I’ve been on the road (or up in the air) for the past three months, meeting the “green people” – people deeply involved in green urban infrastructure. From old foxes to young enthusiasts who want to make difference in the green industry. Great people, and great creative minds! And we all share a common goal – to make our cities greener, healthier and more comfortable places to live – for everyone.
According to the latest studies, there will soon be 9 billion people inhabiting the earth, with two- thirds of them living in mega cities. In order to prepare for this, we need to think about proper Urban Green Infrastructure now.
If fully vegetated cities seemed like a futuristic idea just a few years ago, they are now already becoming a reality that is fast developing, and all major cities are now including the green urban dimension to all future urban development plans.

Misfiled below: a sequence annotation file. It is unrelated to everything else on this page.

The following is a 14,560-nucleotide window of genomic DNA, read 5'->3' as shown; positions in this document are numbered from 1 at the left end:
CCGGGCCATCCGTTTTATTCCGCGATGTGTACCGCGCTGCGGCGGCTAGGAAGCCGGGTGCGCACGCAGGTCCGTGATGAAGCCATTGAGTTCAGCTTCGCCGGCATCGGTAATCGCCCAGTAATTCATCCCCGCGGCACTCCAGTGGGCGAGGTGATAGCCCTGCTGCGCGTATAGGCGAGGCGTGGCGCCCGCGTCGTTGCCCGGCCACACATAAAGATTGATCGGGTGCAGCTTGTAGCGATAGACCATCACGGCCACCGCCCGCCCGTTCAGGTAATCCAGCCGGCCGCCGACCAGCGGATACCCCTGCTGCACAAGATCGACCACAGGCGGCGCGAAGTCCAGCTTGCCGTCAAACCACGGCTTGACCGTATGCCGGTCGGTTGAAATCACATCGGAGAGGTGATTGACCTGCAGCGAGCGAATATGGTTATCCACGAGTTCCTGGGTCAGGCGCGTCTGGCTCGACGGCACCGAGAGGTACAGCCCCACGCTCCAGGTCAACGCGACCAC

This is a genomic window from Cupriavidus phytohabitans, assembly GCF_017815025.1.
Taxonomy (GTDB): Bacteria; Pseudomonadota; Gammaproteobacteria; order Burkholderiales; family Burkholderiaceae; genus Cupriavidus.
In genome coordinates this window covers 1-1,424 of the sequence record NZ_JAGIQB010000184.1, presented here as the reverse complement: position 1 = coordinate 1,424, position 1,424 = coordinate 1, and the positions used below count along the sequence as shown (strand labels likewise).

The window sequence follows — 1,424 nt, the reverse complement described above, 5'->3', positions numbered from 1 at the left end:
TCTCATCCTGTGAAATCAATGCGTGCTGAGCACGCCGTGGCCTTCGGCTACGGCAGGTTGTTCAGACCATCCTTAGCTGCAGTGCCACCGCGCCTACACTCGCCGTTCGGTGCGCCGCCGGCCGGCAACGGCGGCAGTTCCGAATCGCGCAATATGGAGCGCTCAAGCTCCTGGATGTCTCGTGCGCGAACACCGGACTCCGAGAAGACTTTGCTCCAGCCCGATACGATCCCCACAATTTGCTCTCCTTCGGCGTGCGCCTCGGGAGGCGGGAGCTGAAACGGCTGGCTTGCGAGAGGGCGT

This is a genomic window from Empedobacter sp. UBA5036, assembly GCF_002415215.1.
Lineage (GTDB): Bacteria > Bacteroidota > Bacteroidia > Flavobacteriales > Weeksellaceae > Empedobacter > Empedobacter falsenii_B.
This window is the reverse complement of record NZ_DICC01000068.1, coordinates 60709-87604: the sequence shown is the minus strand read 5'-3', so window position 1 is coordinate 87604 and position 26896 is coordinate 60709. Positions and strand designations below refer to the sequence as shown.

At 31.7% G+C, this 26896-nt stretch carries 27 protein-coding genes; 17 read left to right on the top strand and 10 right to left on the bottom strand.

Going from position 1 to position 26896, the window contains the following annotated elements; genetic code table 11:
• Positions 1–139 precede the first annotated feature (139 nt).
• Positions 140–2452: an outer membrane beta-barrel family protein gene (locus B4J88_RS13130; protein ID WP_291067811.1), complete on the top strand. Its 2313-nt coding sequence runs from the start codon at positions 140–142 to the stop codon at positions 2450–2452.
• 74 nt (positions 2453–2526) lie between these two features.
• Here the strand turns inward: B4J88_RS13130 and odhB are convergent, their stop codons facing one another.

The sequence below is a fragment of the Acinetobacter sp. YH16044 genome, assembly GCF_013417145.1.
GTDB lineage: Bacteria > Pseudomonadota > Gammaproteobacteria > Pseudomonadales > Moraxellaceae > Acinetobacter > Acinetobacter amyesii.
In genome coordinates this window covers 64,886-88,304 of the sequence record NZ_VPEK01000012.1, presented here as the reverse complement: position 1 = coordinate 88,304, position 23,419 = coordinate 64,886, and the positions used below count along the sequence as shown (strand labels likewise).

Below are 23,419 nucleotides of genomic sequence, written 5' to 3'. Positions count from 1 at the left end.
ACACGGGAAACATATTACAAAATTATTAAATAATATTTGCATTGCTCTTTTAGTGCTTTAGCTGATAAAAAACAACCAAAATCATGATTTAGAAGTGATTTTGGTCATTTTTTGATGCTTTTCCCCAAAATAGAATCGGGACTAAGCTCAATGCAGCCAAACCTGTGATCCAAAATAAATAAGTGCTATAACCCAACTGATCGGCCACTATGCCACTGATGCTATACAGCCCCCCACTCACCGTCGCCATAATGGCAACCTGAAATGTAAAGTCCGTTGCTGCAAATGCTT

Singapore leading the way
In October I was honoured to take part in the big Singapore Landscaping Architecture Awards Ceremony organised by SILA (Singapore Institute of Landscaping Architects) where designers who have taken big steps in the development of landscape, environmental and urban design are recognised and their works presented and awarded.
The main figure behind the event was Mr. Desmond Lee, Singapore’s First Minister for Family and Social Development and Second Minister for National Development. During his talk and discussions with event participants it was clear that Singapore has a vision of the way forward – they recognise that vegetated (green) cities, together with environment protection and smart green urban infrastructure, bring better living conditions and quality of life for families living in the city, and which consequently has a decidedly positive effect on Singapore’s national development.